Corporate Accountability, which broadly concerns the way a company organizes itself and makes decisions regarding ESG topics demands that ESG topics are considered alongside traditional factors in business decisions. This responsibility falls squarely on the plate of the ESG-focused CFO who holds the responsibility for translating companywide strategy into relevant ESG metrics and articulating and communicating that value story to their stakeholders.
What To Do Next
ESG-focused Chief Financial Officers need to take some initial steps today, to prepare for near term mandates from a regulatory standpoint. CFOs looking to create an ESG strategy and comply with pending reporting mandates can begin by:
Build a Climate Strategy for your company that aligns well with the SEC proposal
Develop and Execute a Data Strategy to identify gaps with a plan to collect relevant metrics
Establish a Governance Mechanism for controls and information governance
To begin addressing these program areas and more, ESG-focused Chief Financial Officers can connect with Good.Lab’s sustainability professionals to learn more about our Sustainability Management & ESG Compliance Solutions for finance and accounting teams. Assess your performance on carbon emissions, supply and value chain impact, and CO2 mitigation action items & carbon offsetting and prepare to follow upcoming SEC regulations for climate risk assessment and management and climate transition scenario analyses and action planning. Let’s talk about your company’s ESG strategy today.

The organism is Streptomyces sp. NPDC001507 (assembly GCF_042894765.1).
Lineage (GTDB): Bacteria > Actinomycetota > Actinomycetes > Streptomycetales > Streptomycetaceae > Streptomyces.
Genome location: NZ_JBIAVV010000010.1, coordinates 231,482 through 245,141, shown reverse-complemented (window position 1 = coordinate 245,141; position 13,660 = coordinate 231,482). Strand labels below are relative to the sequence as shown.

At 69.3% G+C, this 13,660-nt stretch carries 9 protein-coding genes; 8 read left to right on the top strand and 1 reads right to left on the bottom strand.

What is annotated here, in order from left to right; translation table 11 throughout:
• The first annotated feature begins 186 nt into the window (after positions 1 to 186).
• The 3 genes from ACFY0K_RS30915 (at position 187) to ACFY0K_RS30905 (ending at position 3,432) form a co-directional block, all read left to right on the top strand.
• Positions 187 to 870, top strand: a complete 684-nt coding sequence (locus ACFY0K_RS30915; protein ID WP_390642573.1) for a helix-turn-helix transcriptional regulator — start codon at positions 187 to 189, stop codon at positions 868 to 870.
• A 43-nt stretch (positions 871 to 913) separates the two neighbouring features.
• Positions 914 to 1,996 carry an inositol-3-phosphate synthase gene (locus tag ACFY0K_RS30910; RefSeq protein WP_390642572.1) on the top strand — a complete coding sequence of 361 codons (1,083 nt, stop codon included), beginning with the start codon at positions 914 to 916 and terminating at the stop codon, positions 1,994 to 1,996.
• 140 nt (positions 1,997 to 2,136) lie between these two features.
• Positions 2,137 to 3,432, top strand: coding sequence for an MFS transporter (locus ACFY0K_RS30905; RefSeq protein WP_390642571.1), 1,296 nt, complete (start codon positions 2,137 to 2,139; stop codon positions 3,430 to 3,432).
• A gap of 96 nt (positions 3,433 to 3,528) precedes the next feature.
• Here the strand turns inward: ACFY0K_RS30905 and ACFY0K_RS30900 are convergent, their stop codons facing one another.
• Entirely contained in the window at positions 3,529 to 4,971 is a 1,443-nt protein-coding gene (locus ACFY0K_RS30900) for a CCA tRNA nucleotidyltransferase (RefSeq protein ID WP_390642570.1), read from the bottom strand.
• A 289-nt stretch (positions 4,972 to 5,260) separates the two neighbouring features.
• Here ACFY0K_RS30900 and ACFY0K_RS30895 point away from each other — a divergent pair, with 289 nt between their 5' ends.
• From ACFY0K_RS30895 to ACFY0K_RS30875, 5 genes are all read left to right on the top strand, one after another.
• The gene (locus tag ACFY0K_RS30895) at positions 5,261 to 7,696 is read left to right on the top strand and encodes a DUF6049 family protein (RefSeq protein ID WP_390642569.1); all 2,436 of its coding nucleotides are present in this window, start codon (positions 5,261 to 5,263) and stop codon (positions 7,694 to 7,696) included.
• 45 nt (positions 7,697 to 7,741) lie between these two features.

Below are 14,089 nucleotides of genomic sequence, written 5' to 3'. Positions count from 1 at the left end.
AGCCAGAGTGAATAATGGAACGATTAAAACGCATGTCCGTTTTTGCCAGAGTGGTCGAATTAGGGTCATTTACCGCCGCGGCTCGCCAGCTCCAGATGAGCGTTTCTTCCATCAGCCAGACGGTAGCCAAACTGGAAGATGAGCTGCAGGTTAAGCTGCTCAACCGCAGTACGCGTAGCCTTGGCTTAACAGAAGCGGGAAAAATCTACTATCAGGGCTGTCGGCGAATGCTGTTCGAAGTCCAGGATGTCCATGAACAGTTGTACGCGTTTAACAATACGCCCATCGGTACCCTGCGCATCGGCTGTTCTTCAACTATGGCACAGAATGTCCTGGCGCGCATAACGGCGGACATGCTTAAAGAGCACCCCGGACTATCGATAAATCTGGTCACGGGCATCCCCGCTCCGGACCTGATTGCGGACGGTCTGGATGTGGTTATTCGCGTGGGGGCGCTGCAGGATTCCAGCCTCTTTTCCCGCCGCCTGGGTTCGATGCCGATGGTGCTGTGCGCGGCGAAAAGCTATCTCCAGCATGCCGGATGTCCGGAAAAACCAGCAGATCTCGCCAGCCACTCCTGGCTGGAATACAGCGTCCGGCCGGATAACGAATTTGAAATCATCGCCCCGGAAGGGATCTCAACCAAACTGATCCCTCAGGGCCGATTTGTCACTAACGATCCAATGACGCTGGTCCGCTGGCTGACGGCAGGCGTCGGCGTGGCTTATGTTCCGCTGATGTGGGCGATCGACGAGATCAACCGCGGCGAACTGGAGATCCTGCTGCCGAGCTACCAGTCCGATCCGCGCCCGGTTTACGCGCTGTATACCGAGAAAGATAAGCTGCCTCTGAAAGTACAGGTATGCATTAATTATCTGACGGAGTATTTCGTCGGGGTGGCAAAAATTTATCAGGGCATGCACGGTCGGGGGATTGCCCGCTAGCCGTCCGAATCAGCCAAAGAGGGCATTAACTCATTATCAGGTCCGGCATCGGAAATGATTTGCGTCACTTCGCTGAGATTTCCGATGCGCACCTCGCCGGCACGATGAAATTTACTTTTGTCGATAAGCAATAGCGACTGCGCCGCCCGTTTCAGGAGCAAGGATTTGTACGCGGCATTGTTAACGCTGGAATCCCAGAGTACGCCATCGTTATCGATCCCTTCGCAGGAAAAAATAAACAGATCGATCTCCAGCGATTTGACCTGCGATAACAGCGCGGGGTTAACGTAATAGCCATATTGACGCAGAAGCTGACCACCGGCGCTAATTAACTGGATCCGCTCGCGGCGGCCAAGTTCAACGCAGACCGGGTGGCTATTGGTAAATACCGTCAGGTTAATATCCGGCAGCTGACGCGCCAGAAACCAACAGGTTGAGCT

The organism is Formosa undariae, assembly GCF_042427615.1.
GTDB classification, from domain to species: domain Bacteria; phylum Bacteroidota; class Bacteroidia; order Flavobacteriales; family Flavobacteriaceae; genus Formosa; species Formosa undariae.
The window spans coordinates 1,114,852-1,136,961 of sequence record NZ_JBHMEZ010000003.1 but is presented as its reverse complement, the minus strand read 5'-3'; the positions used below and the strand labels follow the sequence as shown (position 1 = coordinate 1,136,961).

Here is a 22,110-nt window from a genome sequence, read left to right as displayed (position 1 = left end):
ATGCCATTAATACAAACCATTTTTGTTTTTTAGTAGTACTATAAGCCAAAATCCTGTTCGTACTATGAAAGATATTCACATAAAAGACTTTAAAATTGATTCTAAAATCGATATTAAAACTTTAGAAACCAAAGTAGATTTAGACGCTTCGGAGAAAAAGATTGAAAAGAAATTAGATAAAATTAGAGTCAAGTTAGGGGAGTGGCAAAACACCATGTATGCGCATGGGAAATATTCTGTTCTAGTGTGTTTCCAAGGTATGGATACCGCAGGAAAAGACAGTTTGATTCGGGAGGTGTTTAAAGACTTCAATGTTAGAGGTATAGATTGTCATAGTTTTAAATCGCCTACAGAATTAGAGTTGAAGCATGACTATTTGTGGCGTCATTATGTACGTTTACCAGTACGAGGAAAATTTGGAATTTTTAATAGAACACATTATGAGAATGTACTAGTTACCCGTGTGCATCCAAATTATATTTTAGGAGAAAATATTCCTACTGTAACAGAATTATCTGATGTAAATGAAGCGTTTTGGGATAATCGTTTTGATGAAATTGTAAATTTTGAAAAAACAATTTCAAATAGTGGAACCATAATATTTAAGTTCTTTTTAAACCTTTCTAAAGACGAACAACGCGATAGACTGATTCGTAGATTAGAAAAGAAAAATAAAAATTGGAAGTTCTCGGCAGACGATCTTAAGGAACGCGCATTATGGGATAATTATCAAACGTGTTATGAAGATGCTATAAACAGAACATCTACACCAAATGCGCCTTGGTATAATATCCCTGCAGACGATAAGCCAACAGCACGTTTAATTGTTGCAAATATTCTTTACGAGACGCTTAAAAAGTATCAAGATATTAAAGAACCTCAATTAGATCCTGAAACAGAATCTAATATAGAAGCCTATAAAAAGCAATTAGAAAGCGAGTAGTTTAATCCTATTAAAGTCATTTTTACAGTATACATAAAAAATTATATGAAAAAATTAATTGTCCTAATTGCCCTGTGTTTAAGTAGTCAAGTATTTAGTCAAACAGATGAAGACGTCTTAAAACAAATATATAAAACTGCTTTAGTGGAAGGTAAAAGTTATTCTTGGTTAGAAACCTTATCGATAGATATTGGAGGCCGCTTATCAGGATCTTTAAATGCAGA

Disclaimer: Good.Lab does not provide tax, legal, or accounting advice through this website. Our goal is to provide timely, research-informed material prepared by subject-matter experts and is for informational purposes only. All external references are linked directly in the text to trusted third-party sources.